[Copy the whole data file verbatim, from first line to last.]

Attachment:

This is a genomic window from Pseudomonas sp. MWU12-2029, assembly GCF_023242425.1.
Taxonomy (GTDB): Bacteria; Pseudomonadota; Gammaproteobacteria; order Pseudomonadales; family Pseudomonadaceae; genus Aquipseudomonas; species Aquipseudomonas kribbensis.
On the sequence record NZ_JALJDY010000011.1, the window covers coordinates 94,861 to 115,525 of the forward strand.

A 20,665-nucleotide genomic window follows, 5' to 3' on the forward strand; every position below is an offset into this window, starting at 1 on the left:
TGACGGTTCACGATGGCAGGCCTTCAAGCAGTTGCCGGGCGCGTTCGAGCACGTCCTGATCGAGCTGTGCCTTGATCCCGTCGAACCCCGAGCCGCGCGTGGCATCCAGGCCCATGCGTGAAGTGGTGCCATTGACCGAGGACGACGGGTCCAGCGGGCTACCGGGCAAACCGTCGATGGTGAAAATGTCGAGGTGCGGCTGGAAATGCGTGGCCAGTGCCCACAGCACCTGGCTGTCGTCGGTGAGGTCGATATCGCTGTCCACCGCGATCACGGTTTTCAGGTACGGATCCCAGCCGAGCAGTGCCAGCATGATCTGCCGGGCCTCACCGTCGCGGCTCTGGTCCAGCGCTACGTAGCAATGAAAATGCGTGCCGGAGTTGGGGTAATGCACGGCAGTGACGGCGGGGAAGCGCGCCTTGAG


This is a genomic window from Pseudomonas sp. MWU12-2029, assembly GCF_023242425.1.
Taxonomy (GTDB): Bacteria; Pseudomonadota; Gammaproteobacteria; order Pseudomonadales; family Pseudomonadaceae; genus Aquipseudomonas; species Aquipseudomonas kribbensis.
On the sequence record NZ_JALJDY010000011.1, the window covers coordinates 94,861 to 115,525 of the forward strand.

A 20,665-nucleotide genomic window follows, 5' to 3' on the forward strand; every position below is an offset into this window, starting at 1 on the left:
TGACGGTTCACGATGGCAGGCCTTCAAGCAGTTGCCGGGCGCGTTCGAGCACGTCCTGATCGAGCTGTGCCTTGATCCCGTCGAACCCCGAGCCGCGCGTGGCATCCAGGCCCATGCGTGAAGTGGTGCCATTGACCGAGGACGACGGGTCCAGCGGGCTACCGGGCAAACCGTCGATGGTGAAAATGTCGAGGTGCGGCTGGAAATGCGTGGCCAGTGCCCACAGCACCTGGCTGTCGTCGGTGAGGTCGATATCGCTGTCCACCGCGATCACGGTTTTCAGGTACGGATCCCAGCCGAGCAGTGCCAGCATGATCTGCCGGGCCTCACCGTCGCGGCTCTGGTCCAGCGCTACGTAGCAATGAAAATGCGTGCCGGAGTTGGGGTAATGCACGGCAGTGACGGCGGGGAAGCGCGCCTTGAG